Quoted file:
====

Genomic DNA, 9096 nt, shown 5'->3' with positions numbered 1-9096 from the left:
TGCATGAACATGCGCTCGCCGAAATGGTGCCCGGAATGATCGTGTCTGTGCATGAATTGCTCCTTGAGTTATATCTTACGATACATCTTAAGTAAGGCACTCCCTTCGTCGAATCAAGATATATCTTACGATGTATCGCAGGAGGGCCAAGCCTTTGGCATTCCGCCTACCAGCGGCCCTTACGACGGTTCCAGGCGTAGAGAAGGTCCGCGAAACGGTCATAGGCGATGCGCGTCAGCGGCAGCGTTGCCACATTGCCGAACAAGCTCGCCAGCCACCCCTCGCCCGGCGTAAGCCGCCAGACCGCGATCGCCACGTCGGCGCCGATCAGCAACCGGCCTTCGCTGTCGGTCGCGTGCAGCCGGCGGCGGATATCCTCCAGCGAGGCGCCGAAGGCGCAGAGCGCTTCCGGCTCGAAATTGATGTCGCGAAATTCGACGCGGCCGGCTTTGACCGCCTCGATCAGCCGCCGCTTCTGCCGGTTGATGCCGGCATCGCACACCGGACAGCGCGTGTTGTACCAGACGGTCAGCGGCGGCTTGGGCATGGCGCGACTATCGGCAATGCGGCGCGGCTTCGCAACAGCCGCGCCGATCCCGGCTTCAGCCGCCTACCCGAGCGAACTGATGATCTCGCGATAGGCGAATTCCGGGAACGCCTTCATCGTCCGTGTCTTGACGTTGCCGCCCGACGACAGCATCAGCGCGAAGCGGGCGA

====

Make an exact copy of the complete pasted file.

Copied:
Genomic DNA, 9096 nt, shown 5'->3' with positions numbered 1-9096 from the left:
TGCATGAACATGCGCTCGCCGAAATGGTGCCCGGAATGATCGTGTCTGTGCATGAATTGCTCCTTGAGTTATATCTTACGATACATCTTAAGTAAGGCACTCCCTTCGTCGAATCAAGATATATCTTACGATGTATCGCAGGAGGGCCAAGCCTTTGGCATTCCGCCTACCAGCGGCCCTTACGACGGTTCCAGGCGTAGAGAAGGTCCGCGAAACGGTCATAGGCGATGCGCGTCAGCGGCAGCGTTGCCACATTGCCGAACAAGCTCGCCAGCCACCCCTCGCCCGGCGTAAGCCGCCAGACCGCGATCGCCACGTCGGCGCCGATCAGCAACCGGCCTTCGCTGTCGGTCGCGTGCAGCCGGCGGCGGATATCCTCCAGCGAGGCGCCGAAGGCGCAGAGCGCTTCCGGCTCGAAATTGATGTCGCGAAATTCGACGCGGCCGGCTTTGACCGCCTCGATCAGCCGCCGCTTCTGCCGGTTGATGCCGGCATCGCACACCGGACAGCGCGTGTTGTACCAGACGGTCAGCGGCGGCTTGGGCATGGCGCGACTATCGGCAATGCGGCGCGGCTTCGCAACAGCCGCGCCGATCCCGGCTTCAGCCGCCTACCCGAGCGAACTGATGATCTCGCGATAGGCGAATTCCGGGAACGCCTTCATCGTCCGTGTCTTGACGTTGCCGCCCGACGACAGCATCAGCGCGAAGCGGGCGA